Shanghai Bistro gains liquor license
Shanghai Bistro, an American Chinese restaurant and sushi bar that arrived in Hudson last February, will receive the additional Class B liquor license that the city subsequently made available.
The City Council on Monday night unanimously picked Shanghai Bistro to receive the license over a proposed night club in the now mostly vacant River City Center on Second Street.
There was little discussion of the issue prior to the vote.
Mayor Dean Knudson noted that the city had advertised the availability of an additional reserve liquor license after the council on Feb. 17 voted to allow one license for every 600 city residents.
The previous quota, adopted in 2007, had allowed one license for every 650 city residents.
The immediate effect of the action was to allow the city to issue 18 Class B licenses, one more than was previously allowed.
The one-time fee for a new reserve license is $10,000.
Knudson said Shanghai Bistro owner Henry Chan and the man proposing to start the night club in the River City Center were the only two to apply for the liquor license.
James F. Tousignant submitted the proposal for the Aqua Pearl Night Club & Lounge that, according to an accompanying hand-drawn floor plan of the establishment, would occupy 31,000 square feet of the former Econofoods grocery store space.
The plan showed the night club as well as a Saint Peter's Cathedral & Banquet Hall, a coffee shop and an art and frame shop.
The grocery store has been empty for several years.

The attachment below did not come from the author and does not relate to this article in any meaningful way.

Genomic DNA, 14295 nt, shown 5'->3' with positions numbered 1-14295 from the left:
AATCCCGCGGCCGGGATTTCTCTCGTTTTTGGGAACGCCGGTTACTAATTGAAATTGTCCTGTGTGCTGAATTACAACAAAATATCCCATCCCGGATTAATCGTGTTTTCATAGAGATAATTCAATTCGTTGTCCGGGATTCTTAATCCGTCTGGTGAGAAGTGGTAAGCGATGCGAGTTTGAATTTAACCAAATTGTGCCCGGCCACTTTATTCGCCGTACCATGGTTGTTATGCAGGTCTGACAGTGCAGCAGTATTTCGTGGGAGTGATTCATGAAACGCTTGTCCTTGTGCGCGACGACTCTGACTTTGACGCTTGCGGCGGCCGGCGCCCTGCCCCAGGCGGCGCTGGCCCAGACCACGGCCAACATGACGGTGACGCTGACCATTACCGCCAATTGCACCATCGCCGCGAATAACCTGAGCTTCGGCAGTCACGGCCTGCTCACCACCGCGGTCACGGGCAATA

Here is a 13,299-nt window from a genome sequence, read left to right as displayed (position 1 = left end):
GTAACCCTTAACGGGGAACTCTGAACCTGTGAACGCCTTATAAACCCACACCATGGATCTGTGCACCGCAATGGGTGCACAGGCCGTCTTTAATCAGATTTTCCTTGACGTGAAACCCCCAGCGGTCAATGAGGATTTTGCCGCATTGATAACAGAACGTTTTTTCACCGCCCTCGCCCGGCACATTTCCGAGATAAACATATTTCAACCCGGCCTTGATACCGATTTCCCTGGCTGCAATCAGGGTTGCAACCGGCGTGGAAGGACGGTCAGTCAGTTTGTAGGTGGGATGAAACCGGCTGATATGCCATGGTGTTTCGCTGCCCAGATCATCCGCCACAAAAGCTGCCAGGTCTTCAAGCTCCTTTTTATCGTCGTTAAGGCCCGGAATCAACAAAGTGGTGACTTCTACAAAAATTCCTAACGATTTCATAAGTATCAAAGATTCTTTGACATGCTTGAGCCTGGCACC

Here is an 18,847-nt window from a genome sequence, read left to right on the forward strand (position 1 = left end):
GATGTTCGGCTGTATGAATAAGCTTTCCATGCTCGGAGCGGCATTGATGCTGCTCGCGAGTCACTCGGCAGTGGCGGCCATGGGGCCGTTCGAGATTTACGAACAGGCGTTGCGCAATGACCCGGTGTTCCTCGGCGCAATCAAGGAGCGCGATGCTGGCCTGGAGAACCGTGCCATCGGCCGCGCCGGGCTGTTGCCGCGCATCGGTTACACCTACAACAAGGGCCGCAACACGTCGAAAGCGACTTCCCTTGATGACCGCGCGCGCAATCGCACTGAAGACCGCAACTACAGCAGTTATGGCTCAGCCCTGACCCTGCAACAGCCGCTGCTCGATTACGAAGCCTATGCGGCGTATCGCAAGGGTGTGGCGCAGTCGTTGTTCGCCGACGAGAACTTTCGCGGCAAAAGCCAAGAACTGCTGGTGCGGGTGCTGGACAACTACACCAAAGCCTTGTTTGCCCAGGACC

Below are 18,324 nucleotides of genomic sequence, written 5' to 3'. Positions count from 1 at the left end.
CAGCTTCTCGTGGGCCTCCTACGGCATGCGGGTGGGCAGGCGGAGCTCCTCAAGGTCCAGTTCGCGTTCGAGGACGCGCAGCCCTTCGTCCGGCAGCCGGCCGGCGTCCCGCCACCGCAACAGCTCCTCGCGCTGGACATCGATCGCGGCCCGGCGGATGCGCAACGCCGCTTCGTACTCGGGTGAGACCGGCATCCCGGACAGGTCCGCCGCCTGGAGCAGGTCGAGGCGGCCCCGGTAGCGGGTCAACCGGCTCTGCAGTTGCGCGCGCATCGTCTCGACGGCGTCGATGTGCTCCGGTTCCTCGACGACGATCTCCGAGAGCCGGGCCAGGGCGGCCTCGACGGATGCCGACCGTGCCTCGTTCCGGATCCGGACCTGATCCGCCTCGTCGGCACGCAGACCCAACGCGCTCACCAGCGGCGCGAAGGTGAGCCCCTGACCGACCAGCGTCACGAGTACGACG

The Shanghai Bistro, located in a former Country Kitchen building on Gateway Circle, has earned good reviews from Hudson diners since its opening.
Chan said in his application that being able to serve alcohol would increase his business and create more jobs.
Knudson pointed out to City Council members that they could approve one or neither of the liquor license applications.
The Municipal Code instructs council members to consider the following criteria in evaluating liquor license applications:
1. The number of employees and creation of new jobs proposed by the applicant;
2. The expansion of the tax base resulting from any new construction;
3. The adequacy of parking and ability of city departments to provide services to any new establishment;
4. Any adverse impact that the proposed premises may have upon adjoining neighborhoods or other businesses;
5. The number of alcohol beverage licensed establishments already operating in the area;
6. The proximity of the proposed alcohol beverage licensed business to other alcohol beverage licensed establishments; and
7. The potential future need for alcohol beverage licenses to be available in other areas of the city.
After Knudson reported that the council's Finance Committee had recommended granting the available license to Shanghai Bistro, a motion to do so was quickly approved without any comment from alderpersons.
The council also approved the last wine license available in the city under its quota system.
The license was granted to Ryan and Kay Timm, who will be opening the Toscano restaurant and wine bar at 520 Second St.
The restaurant will serve salads, Panini sandwiches and flat-bread pizza, in addition to the wine, according to the Timms' application.
The Timms also plan to sell cheese, olive oil, pasta, condiments and gifts, according to their application.
The city has a limit of 10 Class C wine licenses that can be issued to restaurants only.